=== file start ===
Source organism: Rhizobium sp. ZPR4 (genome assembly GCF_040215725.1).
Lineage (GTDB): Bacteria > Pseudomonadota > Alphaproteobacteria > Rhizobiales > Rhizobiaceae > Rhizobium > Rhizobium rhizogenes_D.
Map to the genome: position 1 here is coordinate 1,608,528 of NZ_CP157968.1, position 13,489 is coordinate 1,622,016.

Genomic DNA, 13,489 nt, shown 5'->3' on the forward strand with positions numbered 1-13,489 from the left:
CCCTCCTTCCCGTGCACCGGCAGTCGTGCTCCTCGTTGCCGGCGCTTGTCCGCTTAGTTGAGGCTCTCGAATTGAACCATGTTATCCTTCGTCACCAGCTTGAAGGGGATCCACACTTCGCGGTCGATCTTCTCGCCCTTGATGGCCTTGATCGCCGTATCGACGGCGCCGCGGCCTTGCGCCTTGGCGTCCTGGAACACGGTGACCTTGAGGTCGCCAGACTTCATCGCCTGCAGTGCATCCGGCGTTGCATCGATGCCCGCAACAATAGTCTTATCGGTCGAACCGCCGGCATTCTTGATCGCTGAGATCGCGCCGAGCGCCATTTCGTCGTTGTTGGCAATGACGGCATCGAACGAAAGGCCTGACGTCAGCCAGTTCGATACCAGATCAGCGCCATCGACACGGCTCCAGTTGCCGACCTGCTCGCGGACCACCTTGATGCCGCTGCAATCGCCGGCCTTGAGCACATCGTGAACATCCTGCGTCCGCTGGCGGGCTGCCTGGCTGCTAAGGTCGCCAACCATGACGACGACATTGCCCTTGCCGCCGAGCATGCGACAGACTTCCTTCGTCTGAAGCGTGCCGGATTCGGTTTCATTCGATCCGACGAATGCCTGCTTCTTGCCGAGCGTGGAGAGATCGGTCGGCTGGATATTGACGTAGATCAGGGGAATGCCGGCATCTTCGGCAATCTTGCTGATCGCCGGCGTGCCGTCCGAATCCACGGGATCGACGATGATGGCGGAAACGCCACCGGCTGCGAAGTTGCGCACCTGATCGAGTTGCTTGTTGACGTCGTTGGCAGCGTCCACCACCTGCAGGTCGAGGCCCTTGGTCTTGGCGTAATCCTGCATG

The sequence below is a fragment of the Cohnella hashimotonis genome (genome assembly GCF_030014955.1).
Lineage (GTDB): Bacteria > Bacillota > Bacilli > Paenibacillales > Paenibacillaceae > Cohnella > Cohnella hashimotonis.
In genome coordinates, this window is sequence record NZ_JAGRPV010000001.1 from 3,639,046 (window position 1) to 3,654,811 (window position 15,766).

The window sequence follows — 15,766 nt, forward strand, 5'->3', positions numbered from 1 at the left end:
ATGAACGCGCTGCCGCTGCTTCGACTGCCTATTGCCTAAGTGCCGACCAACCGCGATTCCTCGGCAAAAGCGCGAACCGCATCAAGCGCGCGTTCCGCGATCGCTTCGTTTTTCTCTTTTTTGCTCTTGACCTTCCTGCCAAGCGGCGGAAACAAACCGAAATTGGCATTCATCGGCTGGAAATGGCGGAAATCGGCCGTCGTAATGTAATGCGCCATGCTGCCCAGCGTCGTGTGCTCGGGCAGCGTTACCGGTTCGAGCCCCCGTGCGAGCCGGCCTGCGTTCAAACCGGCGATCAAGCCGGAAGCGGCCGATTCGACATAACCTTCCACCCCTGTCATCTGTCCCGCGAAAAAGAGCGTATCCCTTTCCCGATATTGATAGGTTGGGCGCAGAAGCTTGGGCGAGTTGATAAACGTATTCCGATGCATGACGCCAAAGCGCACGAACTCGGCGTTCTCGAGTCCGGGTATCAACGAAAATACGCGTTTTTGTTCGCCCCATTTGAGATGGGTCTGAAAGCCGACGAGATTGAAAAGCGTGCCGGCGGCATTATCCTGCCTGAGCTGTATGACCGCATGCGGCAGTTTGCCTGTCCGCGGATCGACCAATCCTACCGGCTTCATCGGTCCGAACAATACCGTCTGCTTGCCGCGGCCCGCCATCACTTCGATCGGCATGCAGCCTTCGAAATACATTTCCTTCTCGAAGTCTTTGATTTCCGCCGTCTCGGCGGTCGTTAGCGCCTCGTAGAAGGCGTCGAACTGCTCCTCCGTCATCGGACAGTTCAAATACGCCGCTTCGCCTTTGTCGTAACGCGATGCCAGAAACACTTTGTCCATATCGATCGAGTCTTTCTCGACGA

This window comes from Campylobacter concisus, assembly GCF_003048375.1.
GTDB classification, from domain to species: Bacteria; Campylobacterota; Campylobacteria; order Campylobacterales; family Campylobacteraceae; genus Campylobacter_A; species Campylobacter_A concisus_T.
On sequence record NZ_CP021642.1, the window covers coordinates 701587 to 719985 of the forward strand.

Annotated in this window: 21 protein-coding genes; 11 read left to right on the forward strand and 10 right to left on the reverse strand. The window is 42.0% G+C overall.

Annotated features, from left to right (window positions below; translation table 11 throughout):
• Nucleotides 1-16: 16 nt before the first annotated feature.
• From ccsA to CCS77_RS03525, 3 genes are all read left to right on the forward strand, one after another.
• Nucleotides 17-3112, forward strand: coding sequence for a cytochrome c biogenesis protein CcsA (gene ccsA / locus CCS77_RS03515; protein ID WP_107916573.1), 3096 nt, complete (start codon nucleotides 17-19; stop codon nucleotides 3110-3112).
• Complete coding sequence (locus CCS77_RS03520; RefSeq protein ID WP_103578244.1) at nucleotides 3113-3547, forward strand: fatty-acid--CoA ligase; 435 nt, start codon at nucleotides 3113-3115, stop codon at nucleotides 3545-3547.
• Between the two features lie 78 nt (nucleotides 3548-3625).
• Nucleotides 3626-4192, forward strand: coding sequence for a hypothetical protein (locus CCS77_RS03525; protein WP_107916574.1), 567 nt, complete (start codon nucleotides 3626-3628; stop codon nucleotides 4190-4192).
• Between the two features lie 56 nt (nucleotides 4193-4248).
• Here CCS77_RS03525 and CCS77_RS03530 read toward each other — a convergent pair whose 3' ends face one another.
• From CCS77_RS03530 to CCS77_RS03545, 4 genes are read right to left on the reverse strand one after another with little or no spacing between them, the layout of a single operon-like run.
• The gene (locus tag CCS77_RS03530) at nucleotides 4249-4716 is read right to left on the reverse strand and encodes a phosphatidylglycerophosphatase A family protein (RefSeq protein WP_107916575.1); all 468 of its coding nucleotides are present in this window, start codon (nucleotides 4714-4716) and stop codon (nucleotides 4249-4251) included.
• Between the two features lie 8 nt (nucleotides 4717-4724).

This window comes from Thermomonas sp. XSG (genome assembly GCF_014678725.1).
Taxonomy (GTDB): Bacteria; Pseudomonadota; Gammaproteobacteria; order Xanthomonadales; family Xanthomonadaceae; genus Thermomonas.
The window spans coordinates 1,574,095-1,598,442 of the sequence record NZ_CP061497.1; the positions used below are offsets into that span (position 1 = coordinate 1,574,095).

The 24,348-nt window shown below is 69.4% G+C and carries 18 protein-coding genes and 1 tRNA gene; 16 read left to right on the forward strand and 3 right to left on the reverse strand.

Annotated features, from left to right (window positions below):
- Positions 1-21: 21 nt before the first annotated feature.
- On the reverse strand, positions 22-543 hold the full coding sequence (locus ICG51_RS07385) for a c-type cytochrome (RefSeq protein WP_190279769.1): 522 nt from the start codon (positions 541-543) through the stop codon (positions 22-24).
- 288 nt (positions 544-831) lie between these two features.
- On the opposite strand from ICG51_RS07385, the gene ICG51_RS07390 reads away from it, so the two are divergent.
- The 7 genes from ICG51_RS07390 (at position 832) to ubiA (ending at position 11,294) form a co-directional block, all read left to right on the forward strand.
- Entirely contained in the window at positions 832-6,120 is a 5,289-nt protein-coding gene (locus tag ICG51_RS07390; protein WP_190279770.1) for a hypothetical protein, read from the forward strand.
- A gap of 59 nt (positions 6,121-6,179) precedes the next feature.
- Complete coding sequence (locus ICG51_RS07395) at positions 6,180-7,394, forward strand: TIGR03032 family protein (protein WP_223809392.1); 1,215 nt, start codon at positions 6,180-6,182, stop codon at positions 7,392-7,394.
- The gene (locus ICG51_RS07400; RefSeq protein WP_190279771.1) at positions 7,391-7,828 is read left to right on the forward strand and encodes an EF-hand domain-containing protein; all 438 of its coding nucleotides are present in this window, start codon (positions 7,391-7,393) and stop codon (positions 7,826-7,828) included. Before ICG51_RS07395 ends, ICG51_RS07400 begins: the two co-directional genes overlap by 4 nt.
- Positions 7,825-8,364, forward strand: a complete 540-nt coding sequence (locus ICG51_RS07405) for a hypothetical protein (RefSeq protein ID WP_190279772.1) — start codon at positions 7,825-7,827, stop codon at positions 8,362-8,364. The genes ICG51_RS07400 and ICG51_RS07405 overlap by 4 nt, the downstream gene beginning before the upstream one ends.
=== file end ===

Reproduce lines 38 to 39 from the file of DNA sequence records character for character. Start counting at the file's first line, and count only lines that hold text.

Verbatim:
- A gap of 59 nt (positions 6,121-6,179) precedes the next feature.
- Complete coding sequence (locus ICG51_RS07395) at positions 6,180-7,394, forward strand: TIGR03032 family protein (protein WP_223809392.1); 1,215 nt, start codon at positions 6,180-6,182, stop codon at positions 7,392-7,394.